This is what you told us about your body...


These are just some of the truths that were revealed when we conducted our first ever Mamamia Body Image Survey last month. A survey which a whopping 2,300 of you completed.

The most concerning result however was this one:  negative body image changes the way 88 per cent of you (Australian women, that is) behave in your day to day lives.

It seems like we’ve got a long way to go to feeling comfortable in our own skin.

So what else did the survey tell us? A whooooole lot of stuff. Pull up a seat and get comfy.

Our body image

Here’s some of what we discovered when we asked you about the impact (if any) your body image has on your day-to-day life …

  • 75 per cent of women have not worn certain clothes due to poor body image, while half of respondents have avoided going to the beach or wearing swimmers.
  • 50 per cent have refrained from wearing shorts
  • 40 percent of women have avoided having their photo taken.
  • 25 percent of women ‘couldn’t stand the sight’ of their own naked bodies.
  • 23 percent of women had not initiated sex because of the way they felt about their body, with 16 per cent refusing sex for the same reason

Only one in five respondents are happy with the way they currently look and nearly a quarter of respondents told us that they couldn’t stand the way they look naked.  Not good.

One quarter of you don’t believe you’re beautiful but were able to see beauty in others. Nearly nine in ten (88 per cent) said physical beauty was ‘healthy’, the most selected answer. Other significant choices were ‘happy’ (79 per cent), ‘having positive energy’ (68 per cent) and ‘loving my life’ (56 per cent).

Only 12 percent of respondents told us that their behaviour had NOT changed at all due to body image.


Our love affair with magazines is fizzling  …

But we didn’t just learn what negative body image is stopping us from doing. We also discovered how our body image is changing our buying habits.  More than 70 per cent of women said they purchased fewer magazines today than five years ago with varying reasons including being “fed up looking at skinny models” and the “rampant retouching of photos” to feelings of “being misled”.


And of course, this is where an overwhelming majority (82%) demanded that magazines be forced to disclose when they have photo-shopped or digitally altered an image. Sing it, sisters!


So whose body shape do we most admire? Hello Megan Gale.

Respondents nominated Megan Gale's body as their "ideal".

We all see pictures of ‘ideal’, or at least idealised women and their bodies all day, every day. So which Australian woman do we most admire for her body type? While the responses were spread across some diverse choices, 30 per cent nominated model and TV presenter Megan Gale as their ideal. Asher Keddie also got the nod at 26 per cent, followed by Jennifer Hawkins; with one in five saying the former Miss Universe had their ideal body type.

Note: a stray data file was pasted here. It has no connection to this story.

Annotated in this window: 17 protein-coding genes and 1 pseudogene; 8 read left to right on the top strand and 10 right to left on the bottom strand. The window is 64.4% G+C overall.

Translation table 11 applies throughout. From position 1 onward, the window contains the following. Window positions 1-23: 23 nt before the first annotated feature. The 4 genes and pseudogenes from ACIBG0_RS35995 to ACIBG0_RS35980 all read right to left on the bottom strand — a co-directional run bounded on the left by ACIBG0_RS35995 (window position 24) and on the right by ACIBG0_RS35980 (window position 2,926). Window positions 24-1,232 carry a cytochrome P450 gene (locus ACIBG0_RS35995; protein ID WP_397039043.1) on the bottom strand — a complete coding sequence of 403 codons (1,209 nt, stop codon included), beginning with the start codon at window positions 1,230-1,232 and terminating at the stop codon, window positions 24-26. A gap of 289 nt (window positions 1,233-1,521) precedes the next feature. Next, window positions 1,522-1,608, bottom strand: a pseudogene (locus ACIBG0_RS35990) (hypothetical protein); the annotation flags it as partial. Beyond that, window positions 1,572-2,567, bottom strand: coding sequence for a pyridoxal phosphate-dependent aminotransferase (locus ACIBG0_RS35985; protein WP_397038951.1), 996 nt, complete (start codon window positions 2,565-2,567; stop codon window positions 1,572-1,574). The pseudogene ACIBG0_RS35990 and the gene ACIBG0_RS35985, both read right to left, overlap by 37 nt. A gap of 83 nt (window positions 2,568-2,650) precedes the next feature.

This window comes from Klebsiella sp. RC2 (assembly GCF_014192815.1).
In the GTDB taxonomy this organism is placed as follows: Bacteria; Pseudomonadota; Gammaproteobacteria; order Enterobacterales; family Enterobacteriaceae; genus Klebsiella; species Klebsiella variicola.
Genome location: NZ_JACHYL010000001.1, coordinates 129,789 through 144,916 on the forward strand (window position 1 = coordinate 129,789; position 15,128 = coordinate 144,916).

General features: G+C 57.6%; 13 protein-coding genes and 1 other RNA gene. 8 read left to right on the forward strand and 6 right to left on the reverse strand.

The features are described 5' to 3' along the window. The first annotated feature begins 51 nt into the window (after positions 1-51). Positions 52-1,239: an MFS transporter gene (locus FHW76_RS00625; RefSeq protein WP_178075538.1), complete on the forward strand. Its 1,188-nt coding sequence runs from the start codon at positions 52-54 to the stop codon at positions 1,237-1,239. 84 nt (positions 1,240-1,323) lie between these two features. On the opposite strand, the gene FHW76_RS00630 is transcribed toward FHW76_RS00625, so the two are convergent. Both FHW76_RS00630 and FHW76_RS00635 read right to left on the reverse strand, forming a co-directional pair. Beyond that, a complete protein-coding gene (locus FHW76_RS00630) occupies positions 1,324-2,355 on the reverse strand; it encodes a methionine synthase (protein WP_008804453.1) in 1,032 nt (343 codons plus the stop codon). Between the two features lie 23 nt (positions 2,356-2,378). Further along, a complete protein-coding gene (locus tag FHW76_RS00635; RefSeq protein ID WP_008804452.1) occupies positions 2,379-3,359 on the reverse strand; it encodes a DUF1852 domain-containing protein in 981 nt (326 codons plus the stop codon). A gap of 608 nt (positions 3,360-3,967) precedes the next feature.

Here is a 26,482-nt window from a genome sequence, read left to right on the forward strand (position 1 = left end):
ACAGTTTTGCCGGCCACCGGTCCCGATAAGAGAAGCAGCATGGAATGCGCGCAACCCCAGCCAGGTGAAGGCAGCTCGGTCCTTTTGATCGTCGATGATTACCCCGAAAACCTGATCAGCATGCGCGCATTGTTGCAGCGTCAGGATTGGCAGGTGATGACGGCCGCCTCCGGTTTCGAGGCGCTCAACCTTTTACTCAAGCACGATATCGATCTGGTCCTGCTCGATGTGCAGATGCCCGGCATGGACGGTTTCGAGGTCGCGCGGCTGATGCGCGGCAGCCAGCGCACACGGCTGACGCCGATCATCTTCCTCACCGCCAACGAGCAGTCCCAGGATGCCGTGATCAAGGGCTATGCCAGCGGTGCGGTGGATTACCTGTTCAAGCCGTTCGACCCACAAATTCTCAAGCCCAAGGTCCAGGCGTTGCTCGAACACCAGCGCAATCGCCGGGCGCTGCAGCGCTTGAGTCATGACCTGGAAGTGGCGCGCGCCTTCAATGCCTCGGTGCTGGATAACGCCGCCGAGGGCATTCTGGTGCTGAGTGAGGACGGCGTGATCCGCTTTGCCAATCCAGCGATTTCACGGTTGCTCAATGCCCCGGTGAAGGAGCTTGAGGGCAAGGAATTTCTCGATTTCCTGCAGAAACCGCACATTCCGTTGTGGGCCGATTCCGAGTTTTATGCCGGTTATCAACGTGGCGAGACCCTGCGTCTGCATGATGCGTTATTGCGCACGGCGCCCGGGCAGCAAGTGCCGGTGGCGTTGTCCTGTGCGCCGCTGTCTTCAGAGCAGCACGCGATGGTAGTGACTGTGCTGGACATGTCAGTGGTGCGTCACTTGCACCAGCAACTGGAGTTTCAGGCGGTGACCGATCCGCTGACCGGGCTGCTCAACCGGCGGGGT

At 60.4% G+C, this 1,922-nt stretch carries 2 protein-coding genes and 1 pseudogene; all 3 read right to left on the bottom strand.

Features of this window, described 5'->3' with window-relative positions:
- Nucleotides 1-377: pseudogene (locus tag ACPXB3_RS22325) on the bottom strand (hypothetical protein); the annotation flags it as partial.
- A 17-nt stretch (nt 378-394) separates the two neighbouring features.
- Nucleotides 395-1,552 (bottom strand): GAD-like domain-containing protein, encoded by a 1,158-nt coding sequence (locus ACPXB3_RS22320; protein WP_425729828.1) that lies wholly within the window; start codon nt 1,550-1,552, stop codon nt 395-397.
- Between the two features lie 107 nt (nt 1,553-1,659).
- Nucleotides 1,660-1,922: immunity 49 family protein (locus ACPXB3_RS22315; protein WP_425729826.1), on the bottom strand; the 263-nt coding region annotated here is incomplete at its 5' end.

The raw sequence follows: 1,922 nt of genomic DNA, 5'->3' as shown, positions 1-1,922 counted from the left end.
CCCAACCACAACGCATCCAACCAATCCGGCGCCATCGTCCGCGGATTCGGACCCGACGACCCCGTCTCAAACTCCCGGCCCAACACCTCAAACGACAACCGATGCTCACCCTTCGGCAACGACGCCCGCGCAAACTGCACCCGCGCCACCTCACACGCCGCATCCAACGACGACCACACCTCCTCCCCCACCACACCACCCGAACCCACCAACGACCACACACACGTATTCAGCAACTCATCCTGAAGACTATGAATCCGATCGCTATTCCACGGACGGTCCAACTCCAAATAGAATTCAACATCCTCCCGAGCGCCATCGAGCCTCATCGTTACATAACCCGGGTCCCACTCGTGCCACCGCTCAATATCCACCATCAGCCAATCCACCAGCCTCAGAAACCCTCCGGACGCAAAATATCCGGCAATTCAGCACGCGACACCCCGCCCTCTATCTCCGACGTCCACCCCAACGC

Cosmetic Enhancement: Who’s doing what and when?

Women have been enhancing their looks (milk baths anyone?) since the year dot, but it’s a fairly recent phenomenon that cosmetic surgery or procedures are more accessible and also less unusual. So no body image survey would be complete without exploring attitudes towards cosmetic enhancements.

  • Nine in ten of you categorise Botox as a cosmetic procedure. (So in people’s minds it’s certainly not yet treated the same as putting on make-up or wearing flattering clothes in an attempt to improve looks.)
  • Similarly nine in ten (91%) of you have not had any kind of cosmetic procedure.
  • Of the 9% of you who had,  70% were happy with the results.
  • More than half (55%) of those who had had a cosmetic procedure were open about it, with the ‘work’ not a secret from anyone.  But 23% kept the secret from their colleagues, 17% hid it from friends and 11% did not tell anyone at all.
  • All survey respondents were asked if they would have a cosmetic procedure if money were no issue and nearly half (48%) agreed ‘hell to the yes’, making the cost potentially more of a barrier than attitude.
  • Of the people who would cosmetically alter their appearance, 37% would have laser skin resurfacing, 36% say they would go under the knife and have a tummy tuck and 35% would have liposuction. A third of respondents would have Botox and more than one in five (22%) would enlarge their breasts. However, 17% would reduce their breast size given the opportunity, so that’s 39% of women who would somehow change breast size.


Thank you so much to Linda Collard for her awesome assistance with this survey.

How is your body image? Are you comfortable with your body? Do you think you are represented by the numbers in this survey?

Att media: here is the press release for the Mamamia Body Image survey results